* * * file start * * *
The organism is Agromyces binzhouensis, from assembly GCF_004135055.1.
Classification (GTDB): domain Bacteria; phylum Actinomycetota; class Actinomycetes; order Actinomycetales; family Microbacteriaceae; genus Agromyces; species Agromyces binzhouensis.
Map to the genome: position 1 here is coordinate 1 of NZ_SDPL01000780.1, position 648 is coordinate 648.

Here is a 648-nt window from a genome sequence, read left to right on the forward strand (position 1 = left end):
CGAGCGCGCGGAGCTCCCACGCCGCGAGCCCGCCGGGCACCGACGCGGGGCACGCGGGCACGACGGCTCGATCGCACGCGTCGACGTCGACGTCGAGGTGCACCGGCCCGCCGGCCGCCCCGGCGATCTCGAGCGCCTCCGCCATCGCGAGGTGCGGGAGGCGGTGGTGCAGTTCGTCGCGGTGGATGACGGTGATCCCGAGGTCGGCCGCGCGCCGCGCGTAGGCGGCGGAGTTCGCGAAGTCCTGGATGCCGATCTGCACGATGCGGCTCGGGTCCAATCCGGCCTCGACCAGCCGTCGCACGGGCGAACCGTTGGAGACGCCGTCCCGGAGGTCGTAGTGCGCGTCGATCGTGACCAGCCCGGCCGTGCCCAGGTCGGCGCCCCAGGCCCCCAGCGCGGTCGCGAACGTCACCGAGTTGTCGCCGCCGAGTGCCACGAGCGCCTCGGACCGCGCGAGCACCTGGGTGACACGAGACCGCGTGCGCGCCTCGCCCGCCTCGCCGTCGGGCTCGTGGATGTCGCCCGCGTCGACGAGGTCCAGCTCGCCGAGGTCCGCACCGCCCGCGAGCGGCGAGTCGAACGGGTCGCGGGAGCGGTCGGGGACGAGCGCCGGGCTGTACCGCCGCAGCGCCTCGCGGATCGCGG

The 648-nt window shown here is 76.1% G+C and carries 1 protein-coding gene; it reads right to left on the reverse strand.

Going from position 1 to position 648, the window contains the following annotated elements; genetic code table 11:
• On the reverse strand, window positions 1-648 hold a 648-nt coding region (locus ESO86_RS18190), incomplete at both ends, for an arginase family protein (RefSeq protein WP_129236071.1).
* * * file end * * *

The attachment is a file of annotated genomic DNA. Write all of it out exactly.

The organism is Agromyces binzhouensis, from assembly GCF_004135055.1.
Classification (GTDB): domain Bacteria; phylum Actinomycetota; class Actinomycetes; order Actinomycetales; family Microbacteriaceae; genus Agromyces; species Agromyces binzhouensis.
Map to the genome: position 1 here is coordinate 1 of NZ_SDPL01000780.1, position 648 is coordinate 648.

Here is a 648-nt window from a genome sequence, read left to right on the forward strand (position 1 = left end):
CGAGCGCGCGGAGCTCCCACGCCGCGAGCCCGCCGGGCACCGACGCGGGGCACGCGGGCACGACGGCTCGATCGCACGCGTCGACGTCGACGTCGAGGTGCACCGGCCCGCCGGCCGCCCCGGCGATCTCGAGCGCCTCCGCCATCGCGAGGTGCGGGAGGCGGTGGTGCAGTTCGTCGCGGTGGATGACGGTGATCCCGAGGTCGGCCGCGCGCCGCGCGTAGGCGGCGGAGTTCGCGAAGTCCTGGATGCCGATCTGCACGATGCGGCTCGGGTCCAATCCGGCCTCGACCAGCCGTCGCACGGGCGAACCGTTGGAGACGCCGTCCCGGAGGTCGTAGTGCGCGTCGATCGTGACCAGCCCGGCCGTGCCCAGGTCGGCGCCCCAGGCCCCCAGCGCGGTCGCGAACGTCACCGAGTTGTCGCCGCCGAGTGCCACGAGCGCCTCGGACCGCGCGAGCACCTGGGTGACACGAGACCGCGTGCGCGCCTCGCCCGCCTCGCCGTCGGGCTCGTGGATGTCGCCCGCGTCGACGAGGTCCAGCTCGCCGAGGTCCGCACCGCCCGCGAGCGGCGAGTCGAACGGGTCGCGGGAGCGGTCGGGGACGAGCGCCGGGCTGTACCGCCGCAGCGCCTCGCGGATCGCGG

The 648-nt window shown here is 76.1% G+C and carries 1 protein-coding gene; it reads right to left on the reverse strand.

Going from position 1 to position 648, the window contains the following annotated elements; genetic code table 11:
• On the reverse strand, window positions 1-648 hold a 648-nt coding region (locus ESO86_RS18190), incomplete at both ends, for an arginase family protein (RefSeq protein WP_129236071.1).